Poem, Poetry

Ciarán O’Rourke

Shadow Play

Through solid weeks
of plague and rage, the earth

a drowning weather-dome,
my private liberty, at home,

has been to rest, mid-
morning, squinting,

as the swallows dance
above me, and beyond –

their shadow-play made whispery
by the bog-reflecting gelatin

of Shannon-water waves,
pushing, slow, and placid

as a dream. Far
from here, the fires scream

inside the mind of redwood trees,
an ashen sigh of sound.

I scan the skyline peaceably,
a grey-

winged, rainy-eyed
dishevelment of cloud,

and count the beeches jutting out
to snare the floating sun.

Stare too long, the colours run.
I lose the plot, and wallow

as loneliness begins –
my sin an outer circumstance

festering within.
O distant reader, skeptic,

take me intimately in:
my meagre, waifing wonder,

my belly-
aching thunder,

as if distilled
poetic anger

were another shade of hunger,
or remorse.

The voice I speak
was built on force.

But ghosting memories
converse

with buried gentleness.
Before the nurses

flurried round, her fingers
fretted softly under sheets:

she fluttered on
in quietness and chitter-talk

to stem all worrying,
then slipped below

to sleep, and final things.
The stone of hers I keep

is lavender, and fleet,
the falling weight

(I adumbrate)
of a wren’s heartbeat

or breathing seed:
a whisper that takes flower

wherever there’s a need,
like the spring-

returning showers
as I stooped to kiss her cheek.


Ciarán O’Rourke lives in Leitrim, Ireland. He has won the Cúirt New Irish Writing Award, the Westport Poetry Prize, and the Fish Poetry Prize. His collection, The Buried Breath, was published by Irish Pages Press in 2018. (www.ragpickerpoetry.net

Poem, Poetry

Rachel Bower

Toxic Blooms
330 Savanna Elephants, 400 Pilot Whales

the whales tiny \ in the aerial footage
silver black mackerels \ shore litter

the elephants \ sleeping toys
trunks greyish \ ready \ for play

bluegreen waterholes \ stunning maps

but on the ground
biologists retched \ wept \

at the bulk \ the curves \ the unbearable weight
rotting \ luxuriant \

the shining \ beaching \ bleaching
hulks

herds \ pods \ families
all slacked into sand



Rachel Bower is an award-winning writer based in Sheffield. She is the author of Moon Milk (Valley Press) and a non-fiction book on literary letters (Palgrave Macmillan). Her poetry and short fiction have been widely published, including in The London MagazineThe White ReviewMagmaStand and New Welsh Reader. Rachel is currently editing an anthology with Simon Armitage (Faber & Faber).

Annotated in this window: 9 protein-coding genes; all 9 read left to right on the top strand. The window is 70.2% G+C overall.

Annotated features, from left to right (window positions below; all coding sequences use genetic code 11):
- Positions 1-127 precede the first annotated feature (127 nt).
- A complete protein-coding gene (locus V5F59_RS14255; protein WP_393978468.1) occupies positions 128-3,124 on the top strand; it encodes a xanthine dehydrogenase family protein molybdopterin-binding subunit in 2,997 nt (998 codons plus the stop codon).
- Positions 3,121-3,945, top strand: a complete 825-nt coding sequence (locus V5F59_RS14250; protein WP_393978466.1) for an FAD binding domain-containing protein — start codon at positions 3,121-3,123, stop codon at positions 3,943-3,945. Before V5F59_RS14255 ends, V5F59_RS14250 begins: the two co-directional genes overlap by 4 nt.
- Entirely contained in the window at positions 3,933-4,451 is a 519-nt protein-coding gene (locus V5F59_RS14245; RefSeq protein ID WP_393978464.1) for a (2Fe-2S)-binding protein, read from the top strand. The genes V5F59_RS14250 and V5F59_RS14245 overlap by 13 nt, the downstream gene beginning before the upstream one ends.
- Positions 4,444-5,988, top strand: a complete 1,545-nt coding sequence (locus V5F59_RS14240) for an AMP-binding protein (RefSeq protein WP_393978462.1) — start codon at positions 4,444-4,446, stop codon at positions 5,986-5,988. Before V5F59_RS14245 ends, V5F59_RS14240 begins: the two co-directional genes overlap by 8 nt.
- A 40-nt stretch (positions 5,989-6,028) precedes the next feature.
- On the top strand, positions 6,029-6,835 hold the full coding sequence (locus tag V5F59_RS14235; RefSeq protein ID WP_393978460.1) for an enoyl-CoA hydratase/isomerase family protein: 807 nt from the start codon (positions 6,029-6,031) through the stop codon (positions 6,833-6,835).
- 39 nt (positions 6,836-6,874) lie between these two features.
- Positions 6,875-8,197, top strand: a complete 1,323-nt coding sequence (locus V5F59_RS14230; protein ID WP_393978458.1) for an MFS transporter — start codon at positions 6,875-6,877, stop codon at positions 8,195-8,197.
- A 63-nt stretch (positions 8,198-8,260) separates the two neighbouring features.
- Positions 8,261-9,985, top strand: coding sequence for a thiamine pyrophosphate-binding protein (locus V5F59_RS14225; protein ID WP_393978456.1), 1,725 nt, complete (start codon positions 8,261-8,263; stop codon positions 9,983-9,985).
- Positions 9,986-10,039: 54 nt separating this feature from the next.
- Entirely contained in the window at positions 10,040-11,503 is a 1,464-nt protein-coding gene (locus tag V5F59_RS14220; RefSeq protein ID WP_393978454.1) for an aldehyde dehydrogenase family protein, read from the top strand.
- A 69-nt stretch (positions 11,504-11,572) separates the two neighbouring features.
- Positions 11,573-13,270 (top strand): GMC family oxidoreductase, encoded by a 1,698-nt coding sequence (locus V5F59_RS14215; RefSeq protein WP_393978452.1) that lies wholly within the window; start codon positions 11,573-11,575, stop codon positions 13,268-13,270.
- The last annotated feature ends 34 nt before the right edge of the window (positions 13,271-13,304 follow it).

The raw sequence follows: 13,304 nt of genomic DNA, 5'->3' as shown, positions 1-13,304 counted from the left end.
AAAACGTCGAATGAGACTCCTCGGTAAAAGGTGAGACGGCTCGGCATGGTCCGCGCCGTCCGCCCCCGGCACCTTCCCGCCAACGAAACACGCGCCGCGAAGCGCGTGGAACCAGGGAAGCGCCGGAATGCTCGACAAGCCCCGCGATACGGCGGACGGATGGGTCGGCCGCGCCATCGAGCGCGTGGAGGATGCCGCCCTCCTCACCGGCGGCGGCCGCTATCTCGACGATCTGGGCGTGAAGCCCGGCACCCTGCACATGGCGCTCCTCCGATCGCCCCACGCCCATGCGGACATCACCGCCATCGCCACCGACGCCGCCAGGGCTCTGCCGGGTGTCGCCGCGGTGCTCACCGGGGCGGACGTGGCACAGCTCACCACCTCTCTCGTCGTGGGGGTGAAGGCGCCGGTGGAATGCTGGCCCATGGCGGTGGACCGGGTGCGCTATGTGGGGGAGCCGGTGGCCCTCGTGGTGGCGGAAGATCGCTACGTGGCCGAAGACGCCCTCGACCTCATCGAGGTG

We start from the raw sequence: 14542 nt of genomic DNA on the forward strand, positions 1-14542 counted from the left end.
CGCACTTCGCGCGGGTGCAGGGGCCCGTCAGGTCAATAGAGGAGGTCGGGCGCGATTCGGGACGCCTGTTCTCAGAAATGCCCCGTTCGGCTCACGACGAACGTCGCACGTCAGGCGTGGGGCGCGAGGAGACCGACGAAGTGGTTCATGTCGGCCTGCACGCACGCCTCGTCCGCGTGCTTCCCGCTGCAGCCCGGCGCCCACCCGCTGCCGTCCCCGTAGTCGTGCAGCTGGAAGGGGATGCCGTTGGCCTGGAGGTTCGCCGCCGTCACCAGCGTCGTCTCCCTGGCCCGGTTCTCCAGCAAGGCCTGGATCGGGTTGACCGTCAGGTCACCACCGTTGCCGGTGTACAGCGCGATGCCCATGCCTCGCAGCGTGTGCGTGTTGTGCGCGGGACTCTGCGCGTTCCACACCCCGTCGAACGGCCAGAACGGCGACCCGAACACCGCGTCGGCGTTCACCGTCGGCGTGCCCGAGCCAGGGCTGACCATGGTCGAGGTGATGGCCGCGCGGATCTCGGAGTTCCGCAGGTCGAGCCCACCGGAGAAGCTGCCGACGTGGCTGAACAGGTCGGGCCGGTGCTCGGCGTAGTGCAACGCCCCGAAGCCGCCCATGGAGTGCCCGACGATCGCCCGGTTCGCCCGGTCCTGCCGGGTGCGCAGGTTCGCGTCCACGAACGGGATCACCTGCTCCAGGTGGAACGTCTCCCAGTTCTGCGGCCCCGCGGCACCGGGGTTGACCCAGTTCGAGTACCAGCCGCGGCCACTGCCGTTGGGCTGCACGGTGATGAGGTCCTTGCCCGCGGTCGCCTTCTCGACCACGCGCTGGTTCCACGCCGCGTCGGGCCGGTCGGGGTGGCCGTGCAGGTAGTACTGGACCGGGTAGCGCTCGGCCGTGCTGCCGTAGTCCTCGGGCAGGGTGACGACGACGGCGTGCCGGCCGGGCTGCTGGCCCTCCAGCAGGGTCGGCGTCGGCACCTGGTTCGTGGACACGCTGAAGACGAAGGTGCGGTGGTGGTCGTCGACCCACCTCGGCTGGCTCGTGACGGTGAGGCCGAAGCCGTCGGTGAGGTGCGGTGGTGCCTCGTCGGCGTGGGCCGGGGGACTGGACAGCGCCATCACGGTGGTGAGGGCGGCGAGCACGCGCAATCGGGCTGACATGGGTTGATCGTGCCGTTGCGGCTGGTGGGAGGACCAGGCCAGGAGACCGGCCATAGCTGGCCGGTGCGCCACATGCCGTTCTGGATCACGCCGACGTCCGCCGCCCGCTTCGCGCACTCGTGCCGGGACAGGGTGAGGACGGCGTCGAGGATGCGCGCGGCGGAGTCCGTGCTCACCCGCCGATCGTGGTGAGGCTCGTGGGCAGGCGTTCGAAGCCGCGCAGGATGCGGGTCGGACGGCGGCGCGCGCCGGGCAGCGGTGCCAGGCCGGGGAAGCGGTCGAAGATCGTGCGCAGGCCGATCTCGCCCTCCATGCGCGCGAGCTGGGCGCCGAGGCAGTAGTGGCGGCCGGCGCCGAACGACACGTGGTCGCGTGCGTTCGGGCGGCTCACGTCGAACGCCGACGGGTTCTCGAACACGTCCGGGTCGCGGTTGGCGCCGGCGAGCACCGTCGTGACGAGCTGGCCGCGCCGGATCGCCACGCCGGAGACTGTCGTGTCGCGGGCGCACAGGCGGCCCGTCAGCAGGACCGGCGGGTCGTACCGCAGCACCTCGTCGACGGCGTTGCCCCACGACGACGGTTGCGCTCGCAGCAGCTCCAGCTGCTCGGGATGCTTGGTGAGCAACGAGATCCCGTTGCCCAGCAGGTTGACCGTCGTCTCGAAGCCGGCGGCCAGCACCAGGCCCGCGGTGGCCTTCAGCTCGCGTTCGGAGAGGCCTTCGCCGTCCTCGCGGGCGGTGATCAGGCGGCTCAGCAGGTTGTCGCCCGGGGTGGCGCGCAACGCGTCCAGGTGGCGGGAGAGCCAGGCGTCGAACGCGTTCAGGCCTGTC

Poem, Poetry

Number 1 – Nigel King

Huge congratulations to Nigel King whose poem, The Good Friday Sheep appeared to go viral in November with thousands of views from America putting it firmly in to first place.

The Good Friday Sheep

The nave echoed with bleating.
Sheep crammed into pews;
shaggy Wensleydales, tidy Suffolks,
Blue Texels, Portlands, Border Leicesters.

The air was thick with lanolin
and fresh droppings.
Ryeland wethers nibbled on the hassocks,
a Herdwick Ram scrambled up
to drink from the font.

The sheep looked around
in semi-darkness, saw statues
of bearded elders clutching crooks,
a mural of a younger man
cradling a lamb.

They spotted more lambs,
carved on pillars, headstones,
painted high in the sky
above the multitude, radiant as the sun.

This was their place, built in their honour,
kept from them for centuries
until this day, when they found
the paths and precincts empty,
the great doors swung open.

Neither man nor dog
can take it from them now.



Nigel King lives in Almondbury, Huddersfield. His poetry is shaped by family memories, myth, history and science fiction (amongst other things). His pamphlet, What I Love About Daleks, was published by Calder Valley Poetry (2017). In his day job he is Professor in Applied Psychology at the University of Huddersfield.

2020 top 5, Poem, Poetry

Number 2 – Jonathan Humble

In the lead for so long, Jonathan’s post from August celebrates two poems from his wonderful debut pamphlet, Fledge.

Dandelion Sun

A child’s sun finds a dream in young eyes.
In blinks of dandelion eclipses, 
refracted light reflects on retinas